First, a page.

Fools rush in
Wedding chapel bliss
It was cold that day in February 2002. Not cold as in icicles forming slowly one pretty prismatic drop at a time in the glint of the pale-gold winter sun. More like the cold of steel surgical tools kept in a wet bucket of slop in a Soviet-era psychiatric hospital.
My girlfriend, D, was driving me to the Reno airport so I could catch my flight back to New York City. I had come to visit her for Valentine’s Day. We had known each other for about six weeks, and things were going about as well as things could in that amount of time and in that kind of long distance relationship.
Emotions were buoyant, and each brief visit was more intoxicating than the previous, meaning, mostly, that we were drinking heavily. I had asked her to marry me after playing a game of rock, paper, scissors for shots of Wild Turkey 101 while in our whirlpool suite at the Atlantis. To say we actually knew each other and were prepared in any way for marriage would be self-deception of the most cruel and naïve kind.
As we passed the sign indicating the airport exit, D looked over at me, smiled beautifully and said, “We should get married.”
I laughed it off. The word “marriage” was not part of my sober vocabulary. Who got “married” anymore? It was something my parents had done once, and then, well, twice. It was a dead end. An institution built on a foundation of wet particle board. How does anybody know how they’re going to feel in 40 years, and how do you promise them that you’ll still feel that way?
But wait … maybe there was something to it. Maybe that was how successful marriages were built. Running your life with a kind of amusement park spontaneity, the same way you’d put all your chips on the next hand of blackjack just to hurry fate up a bit and see what it has in store for you. Faulty logic, sure. But maybe we were meant to be. Maybe I just really didn’t feel like going back to work yet. I was flying Southwest, which meant I had a long day’s worth of hassles ahead—of rushing for the front of every line, of flying into ISLIP, which meant a long, cold wait for a long, expensive cab ride back to Brooklyn. And I was a little hung-over. All I really wanted to do, honestly, was to go back to bed and take a nap. But marriage? That might work, too.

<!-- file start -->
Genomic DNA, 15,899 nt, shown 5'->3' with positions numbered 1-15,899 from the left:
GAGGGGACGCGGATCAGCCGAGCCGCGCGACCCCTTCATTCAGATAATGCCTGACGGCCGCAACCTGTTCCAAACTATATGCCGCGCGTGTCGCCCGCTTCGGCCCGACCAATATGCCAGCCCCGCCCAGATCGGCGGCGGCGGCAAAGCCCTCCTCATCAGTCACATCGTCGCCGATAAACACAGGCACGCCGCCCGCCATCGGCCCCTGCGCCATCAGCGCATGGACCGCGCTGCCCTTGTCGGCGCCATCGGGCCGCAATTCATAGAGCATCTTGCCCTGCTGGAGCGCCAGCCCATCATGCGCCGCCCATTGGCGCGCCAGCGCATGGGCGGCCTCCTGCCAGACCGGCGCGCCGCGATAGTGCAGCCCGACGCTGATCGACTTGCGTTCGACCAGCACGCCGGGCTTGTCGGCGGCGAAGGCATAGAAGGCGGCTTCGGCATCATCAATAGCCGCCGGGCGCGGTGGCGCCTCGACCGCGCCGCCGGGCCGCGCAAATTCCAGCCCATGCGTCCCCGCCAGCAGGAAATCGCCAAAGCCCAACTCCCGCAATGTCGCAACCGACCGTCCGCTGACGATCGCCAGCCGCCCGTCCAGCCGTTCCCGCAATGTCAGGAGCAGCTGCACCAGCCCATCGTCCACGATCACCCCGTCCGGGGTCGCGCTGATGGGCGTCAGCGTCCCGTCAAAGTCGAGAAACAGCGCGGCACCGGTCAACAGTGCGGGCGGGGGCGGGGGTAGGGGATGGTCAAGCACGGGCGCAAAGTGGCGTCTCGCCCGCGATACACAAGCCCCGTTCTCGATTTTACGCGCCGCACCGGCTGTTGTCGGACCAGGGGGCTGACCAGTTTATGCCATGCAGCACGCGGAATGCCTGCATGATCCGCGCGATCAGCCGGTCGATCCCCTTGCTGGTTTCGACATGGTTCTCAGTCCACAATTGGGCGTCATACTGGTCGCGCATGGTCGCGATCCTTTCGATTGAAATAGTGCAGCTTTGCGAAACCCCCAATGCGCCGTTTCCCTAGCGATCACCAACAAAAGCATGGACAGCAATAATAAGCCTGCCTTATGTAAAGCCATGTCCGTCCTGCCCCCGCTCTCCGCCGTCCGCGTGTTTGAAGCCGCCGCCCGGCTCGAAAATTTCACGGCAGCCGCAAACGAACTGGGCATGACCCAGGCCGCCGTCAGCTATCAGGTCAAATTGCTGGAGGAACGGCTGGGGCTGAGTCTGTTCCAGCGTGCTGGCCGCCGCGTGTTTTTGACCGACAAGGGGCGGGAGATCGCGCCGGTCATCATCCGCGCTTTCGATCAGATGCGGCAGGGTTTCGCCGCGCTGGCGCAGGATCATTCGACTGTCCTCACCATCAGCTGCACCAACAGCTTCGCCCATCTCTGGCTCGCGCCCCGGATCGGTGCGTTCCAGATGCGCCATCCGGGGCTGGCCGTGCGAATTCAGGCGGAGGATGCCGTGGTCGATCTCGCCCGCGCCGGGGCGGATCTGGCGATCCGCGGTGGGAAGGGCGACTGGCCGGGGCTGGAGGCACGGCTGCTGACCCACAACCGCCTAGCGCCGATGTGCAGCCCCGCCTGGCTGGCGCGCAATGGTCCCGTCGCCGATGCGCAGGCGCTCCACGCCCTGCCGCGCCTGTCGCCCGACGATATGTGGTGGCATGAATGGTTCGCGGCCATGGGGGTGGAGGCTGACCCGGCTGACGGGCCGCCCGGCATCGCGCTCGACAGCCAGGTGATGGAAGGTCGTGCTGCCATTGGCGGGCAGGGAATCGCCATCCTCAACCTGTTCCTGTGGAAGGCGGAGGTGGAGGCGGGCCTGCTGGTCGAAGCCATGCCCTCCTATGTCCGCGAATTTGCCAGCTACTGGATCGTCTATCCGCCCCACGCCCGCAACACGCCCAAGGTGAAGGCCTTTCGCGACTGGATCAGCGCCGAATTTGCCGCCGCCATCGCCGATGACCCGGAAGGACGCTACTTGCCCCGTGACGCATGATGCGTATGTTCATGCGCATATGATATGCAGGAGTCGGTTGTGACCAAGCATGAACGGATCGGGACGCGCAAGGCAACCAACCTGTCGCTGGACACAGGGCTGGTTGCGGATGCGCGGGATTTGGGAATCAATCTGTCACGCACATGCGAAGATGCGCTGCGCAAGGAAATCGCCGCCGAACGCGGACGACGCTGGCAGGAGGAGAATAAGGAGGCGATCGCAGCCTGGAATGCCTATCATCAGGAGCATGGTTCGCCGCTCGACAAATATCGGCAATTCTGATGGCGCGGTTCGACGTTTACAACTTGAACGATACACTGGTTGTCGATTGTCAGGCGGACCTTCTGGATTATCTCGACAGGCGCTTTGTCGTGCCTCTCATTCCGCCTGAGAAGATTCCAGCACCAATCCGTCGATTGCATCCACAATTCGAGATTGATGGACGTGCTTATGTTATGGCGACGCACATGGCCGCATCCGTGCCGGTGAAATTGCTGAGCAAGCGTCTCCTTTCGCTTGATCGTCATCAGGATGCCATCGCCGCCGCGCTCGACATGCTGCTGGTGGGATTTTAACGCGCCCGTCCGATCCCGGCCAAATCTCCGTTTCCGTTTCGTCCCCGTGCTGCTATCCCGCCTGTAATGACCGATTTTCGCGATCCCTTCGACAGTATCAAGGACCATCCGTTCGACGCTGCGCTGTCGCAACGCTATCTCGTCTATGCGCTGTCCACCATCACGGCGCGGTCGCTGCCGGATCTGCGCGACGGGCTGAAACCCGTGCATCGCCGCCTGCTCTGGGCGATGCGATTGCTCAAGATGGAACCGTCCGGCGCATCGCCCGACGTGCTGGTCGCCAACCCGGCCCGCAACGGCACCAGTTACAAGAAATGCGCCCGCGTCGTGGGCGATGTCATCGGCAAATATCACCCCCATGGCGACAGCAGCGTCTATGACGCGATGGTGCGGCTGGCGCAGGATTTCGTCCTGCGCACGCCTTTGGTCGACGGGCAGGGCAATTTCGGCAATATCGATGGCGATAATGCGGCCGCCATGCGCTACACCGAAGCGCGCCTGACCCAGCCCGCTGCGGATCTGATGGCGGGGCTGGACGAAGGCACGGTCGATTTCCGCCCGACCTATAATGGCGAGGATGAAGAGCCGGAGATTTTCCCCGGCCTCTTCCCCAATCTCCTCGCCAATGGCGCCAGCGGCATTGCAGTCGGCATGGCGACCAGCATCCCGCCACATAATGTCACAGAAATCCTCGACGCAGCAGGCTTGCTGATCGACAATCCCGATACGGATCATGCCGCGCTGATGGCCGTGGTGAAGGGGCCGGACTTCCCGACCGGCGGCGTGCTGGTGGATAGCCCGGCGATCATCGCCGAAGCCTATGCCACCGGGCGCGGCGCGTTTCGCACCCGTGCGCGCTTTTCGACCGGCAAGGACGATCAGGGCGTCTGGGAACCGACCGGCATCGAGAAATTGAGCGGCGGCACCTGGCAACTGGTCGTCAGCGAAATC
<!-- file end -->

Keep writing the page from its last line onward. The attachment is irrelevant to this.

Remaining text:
A few calls were made. D’s younger brother and sister were pulled out of school. Her aunt and grandmother closed their Dayton gift shop and drove down. We rushed to Meadowood Mall to buy rings. I chose a crown ring. D went with something a bit more austere, something silver-colored with a tiny pink stone. A quick trip over to city hall to get our marriage license, and we were all set.
We drove around downtown, looking for the perfect chapel, her family following us in their red Dodge minivan. By sheer lack of D’s parallel parking ability, we ended up at The Silver Bells on North Virginia Street.
The entry room was a wood-paneled relic from the 1960s and had a desk and a glass case full of rings with the odd mannequin head dressed in a wedding tiara. Bouquets and flowers filled the rest of the shelves. A sign posted on the wall warned off bringing food or drink into the chapel, as well as threatening a $25 clean-up fee should someone throw rice, confetti or birdseed at the newlyweds.
The woman in charge rattled off a couple of C-list Hollywood types who had supposedly gotten hitched at the chapel.
In the adjacent ceremony room, a couple was ahead of us—a man and woman in cowboy boots. The woman wore an off-white wedding blouse and sweatpants. She looked to be at least six months pregnant. The man had a fanny pack and tie around a denim shirt. The processional music was a combination of a CD boombox playing the traditional wedding march and the thundering bass bumping from a passing car.